WEISER, Idaho — Click here for more coverage of Idaho's on-going drought.
With Idaho’s long lasting drought unlikely to end this year, local farmers are feeling impacts that could in turn, hurt those who rely on fresh local produce.
Tristan Winegar, fourth generation Weiser farmer and President of the Washington County Farm Bureau, is committed to his family farm, despite challenges. However, last year’s, hot, dry spring was discouraging.
As a state that relies heavily on agriculture, lack of water takes a huge toll.
“Last year it was windy in the spring, no moisture and it was hot, 110 degrees or so hot, and besides that you have the uncertainty of the markets and then uncertainty of water, and if we don’t have water we can’t grow our crops and people can’t eat,” said Winegar.
Predictions of another dryer than normal spring, indicate there won’t be much relief from the drought.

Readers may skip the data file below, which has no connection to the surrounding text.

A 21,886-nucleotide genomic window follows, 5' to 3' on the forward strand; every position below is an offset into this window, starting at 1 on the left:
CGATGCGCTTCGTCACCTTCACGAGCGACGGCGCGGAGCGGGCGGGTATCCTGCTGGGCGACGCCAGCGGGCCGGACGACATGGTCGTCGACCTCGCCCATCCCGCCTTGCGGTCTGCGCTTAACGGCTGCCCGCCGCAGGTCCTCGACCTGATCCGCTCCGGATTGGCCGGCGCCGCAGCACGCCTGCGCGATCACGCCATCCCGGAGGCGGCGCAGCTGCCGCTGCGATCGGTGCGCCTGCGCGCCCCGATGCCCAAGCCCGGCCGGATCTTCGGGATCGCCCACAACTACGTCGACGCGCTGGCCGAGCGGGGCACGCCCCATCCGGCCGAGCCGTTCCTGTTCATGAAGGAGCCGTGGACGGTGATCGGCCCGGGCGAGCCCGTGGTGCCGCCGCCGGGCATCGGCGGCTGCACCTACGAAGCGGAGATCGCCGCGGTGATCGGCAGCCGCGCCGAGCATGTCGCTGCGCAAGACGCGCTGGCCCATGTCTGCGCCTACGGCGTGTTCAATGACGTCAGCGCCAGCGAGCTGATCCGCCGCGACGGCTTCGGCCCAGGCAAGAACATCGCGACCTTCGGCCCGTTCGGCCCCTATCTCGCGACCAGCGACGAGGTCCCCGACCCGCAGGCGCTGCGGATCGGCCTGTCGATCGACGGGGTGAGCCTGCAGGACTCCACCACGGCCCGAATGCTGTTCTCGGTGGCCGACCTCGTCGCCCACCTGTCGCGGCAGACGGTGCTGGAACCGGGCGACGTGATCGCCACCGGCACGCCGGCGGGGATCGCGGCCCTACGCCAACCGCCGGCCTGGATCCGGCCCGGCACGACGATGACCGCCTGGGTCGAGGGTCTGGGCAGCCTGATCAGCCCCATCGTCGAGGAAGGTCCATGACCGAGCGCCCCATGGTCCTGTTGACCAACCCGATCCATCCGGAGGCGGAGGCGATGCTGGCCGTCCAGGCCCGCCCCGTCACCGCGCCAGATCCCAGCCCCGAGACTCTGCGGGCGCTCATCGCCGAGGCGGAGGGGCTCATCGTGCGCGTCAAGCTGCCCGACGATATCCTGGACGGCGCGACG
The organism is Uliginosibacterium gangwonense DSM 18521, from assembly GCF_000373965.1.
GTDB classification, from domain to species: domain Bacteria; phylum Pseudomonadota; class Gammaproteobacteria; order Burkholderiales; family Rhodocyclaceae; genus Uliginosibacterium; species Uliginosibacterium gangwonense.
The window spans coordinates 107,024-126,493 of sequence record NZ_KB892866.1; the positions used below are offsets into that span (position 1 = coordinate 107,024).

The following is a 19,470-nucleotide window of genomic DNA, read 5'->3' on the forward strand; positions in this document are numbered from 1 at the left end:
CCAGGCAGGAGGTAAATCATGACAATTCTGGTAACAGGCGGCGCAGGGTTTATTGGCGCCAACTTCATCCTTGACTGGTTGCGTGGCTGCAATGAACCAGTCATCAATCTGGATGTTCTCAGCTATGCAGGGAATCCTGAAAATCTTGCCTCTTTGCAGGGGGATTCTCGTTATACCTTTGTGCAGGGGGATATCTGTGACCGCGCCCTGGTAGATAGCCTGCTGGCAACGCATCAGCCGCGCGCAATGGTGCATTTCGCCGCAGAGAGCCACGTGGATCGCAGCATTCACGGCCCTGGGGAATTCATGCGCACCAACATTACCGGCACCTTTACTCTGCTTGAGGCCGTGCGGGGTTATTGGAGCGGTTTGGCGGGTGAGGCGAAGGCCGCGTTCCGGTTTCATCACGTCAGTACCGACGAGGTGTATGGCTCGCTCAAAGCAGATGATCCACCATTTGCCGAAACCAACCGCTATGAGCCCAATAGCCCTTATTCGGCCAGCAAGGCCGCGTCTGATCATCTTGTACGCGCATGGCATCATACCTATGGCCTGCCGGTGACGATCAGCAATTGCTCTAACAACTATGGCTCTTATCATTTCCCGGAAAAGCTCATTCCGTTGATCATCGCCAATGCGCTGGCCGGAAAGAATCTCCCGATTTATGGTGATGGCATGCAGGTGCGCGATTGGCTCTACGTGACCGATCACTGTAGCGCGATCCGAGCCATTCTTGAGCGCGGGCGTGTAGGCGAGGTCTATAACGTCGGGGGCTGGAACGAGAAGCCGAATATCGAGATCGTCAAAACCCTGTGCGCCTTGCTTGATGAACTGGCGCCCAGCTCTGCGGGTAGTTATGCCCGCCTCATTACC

“Now drought is something that’s mostly out of our control but we do the best that we can to control the controllable, so we are doing irrigation, like drip and pivots and stuff like that to try and conserve water, and inputs and fertilizer etc. but there’s only so much you can do with the water that we’ve been given every year,” said Winegar.
If the drought persists, it could result in change to the Idaho as we know it.
“Because we grow so much seed here in the Treasure Valley we can’t afford to have two or three years in a row of drought, and that’ll mean we’ll have to grow the seed somewhere else because the seed is so important,” said Winegar.
Having a limited water supply will continue to affect Idahoans from farmers, to consumers alike.